You can learn more about this conference at:

Data to Knowledge to Action: Building New Partnerships

The Obama Administration on Big Data and NSF on national efforts enabling data-driven discovery

On Tuesday, November 12, the Obama Administration hosted an event under the auspices of the White House Office of Science and Technology Policy (OSTP) and the Networking and Information Technology R&D program coordinating office titled “Data to Knowledge to Action: Building New Partnerships” which provides a progress report on the big data initiative first announced in March 2012.

The agenda, and more importantly several very useful background documents, can be found here:

In conjunction with this event, NSF also issued a press release that summarized their progress in supporting the initiative, with many links to descriptions of specific projects and programs. The overview release can be found at:

International Digital Curation Conference, San Francisco 24-27 February 2014

IDCC14, SF 24-27 Feb: “Commodity, catalyst or change-agent? Data-driven transformations in research, education, business & society,” Draft Program and Registration Open

See more about IDCC 2014 at:

The draft program is now available. A workshop program will be published in November. The Call for Papers will close on Monday 28 October.

You can register now for IDCC14.

University of Michigan LSA IT Hosts Connections Conference

University of Michigan LSA IT hosts Connections Conference, October 14, 2013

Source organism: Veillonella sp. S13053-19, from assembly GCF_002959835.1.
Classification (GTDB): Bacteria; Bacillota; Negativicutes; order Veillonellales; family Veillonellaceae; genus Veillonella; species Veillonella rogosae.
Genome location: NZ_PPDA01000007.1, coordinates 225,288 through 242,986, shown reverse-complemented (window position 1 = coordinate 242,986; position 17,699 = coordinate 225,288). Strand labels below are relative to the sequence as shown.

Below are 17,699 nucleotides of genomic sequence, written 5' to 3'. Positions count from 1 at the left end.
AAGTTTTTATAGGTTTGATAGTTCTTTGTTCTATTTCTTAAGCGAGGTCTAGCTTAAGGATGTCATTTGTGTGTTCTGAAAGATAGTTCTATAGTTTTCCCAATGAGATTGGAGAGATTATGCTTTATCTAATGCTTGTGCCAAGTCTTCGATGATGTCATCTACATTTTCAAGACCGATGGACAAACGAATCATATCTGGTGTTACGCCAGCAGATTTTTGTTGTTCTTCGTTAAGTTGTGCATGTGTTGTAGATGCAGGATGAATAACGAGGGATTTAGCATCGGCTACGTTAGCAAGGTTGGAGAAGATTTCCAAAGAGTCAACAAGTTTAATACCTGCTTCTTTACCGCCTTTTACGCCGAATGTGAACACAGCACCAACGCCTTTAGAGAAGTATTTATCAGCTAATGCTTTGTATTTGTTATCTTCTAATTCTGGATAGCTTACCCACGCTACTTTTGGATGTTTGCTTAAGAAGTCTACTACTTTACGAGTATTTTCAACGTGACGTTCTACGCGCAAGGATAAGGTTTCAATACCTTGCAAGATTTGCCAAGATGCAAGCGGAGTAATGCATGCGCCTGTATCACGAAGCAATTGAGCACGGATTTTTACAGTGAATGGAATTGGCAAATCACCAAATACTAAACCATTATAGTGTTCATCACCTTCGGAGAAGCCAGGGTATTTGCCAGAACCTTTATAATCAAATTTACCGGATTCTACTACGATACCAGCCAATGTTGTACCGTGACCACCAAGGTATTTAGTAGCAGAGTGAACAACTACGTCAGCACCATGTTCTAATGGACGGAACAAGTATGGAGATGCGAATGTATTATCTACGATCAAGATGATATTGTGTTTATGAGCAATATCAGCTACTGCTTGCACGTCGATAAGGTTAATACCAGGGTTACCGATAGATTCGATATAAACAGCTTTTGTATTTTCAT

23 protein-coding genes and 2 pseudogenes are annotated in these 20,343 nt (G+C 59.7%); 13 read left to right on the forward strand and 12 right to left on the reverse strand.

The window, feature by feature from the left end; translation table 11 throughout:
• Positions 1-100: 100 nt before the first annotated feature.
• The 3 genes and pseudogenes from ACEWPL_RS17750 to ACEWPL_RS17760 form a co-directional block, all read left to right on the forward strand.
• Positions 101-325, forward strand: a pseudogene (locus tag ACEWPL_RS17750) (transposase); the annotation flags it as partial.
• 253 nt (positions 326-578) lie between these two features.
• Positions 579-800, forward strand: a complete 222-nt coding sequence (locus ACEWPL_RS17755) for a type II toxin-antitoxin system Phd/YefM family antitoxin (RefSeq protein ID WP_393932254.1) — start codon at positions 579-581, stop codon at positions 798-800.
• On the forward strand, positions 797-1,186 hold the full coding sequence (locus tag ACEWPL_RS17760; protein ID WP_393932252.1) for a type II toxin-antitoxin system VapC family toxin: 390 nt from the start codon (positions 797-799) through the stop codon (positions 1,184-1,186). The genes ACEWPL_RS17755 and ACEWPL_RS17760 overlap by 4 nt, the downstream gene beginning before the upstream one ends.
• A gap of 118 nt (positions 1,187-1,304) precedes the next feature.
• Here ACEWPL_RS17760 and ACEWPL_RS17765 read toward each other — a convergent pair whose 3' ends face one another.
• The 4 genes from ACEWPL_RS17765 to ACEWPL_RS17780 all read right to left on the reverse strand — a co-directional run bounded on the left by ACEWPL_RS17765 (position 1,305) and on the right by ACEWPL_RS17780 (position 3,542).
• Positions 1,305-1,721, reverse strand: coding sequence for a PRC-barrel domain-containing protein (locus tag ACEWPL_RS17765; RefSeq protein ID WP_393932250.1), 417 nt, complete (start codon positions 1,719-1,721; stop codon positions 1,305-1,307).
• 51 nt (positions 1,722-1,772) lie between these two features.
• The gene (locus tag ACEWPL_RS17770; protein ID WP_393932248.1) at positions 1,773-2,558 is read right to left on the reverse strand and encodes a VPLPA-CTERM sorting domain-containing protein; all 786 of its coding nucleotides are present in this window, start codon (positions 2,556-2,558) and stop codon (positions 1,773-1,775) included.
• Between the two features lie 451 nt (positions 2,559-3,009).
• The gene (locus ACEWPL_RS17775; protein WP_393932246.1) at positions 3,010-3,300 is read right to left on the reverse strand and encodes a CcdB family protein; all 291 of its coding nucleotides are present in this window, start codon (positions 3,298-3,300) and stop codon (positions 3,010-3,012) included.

In an effort to improve knowledge about what technology resources are available in support of research within the College of Literature, Science, and the Arts at the University of Michigan, the Connections Conference was created. Building on previous years’ conferences, this year’s conference will include sessions on a variety of topics related to IT research computing resources for faculty and students. There is no cost for participation.

Some sessions focus on data, including:

  • Data Distribution Service Providers
  • Data, Digitization, and Preservation
  • Computation: Visualization

The sessions will take place in the Michigan Union and will also be streamed live for those that can’t attend in-person. Click through for more information, the complete agenda, or to register.

Open Science: Driving Forces and Practical Realities

A One-Day Workshop “Open Science” Co-sponsored by CENDI and NFAIS, Hosted by FEDLINK at the Library of Congress

This one-day workshop is a must for anyone involved in managing the flow of scientific and scholarly communication. The Open Science movement has the potential to dramatically change that flow as well as the roles of all involved if the key emerging issues can be resolved. Open government, open data, and open access are all necessary but insufficient movements to make open science a reality. This workshop will explore the technical, financial, political, and social/cultural forces that are driving the movement; the key issues that may impact your organization – issues such as creator/author rights, attribution, information sharing and re-use, machine access and interoperability, preservation of the record of science, etc.; and the policies and tools that are being created to make open science a reality. Mark your calendar now to reserve the date. Registration will open September 6, 2013, to accommodate those who need to pay before the new fiscal year begins. Seating is limited so register early!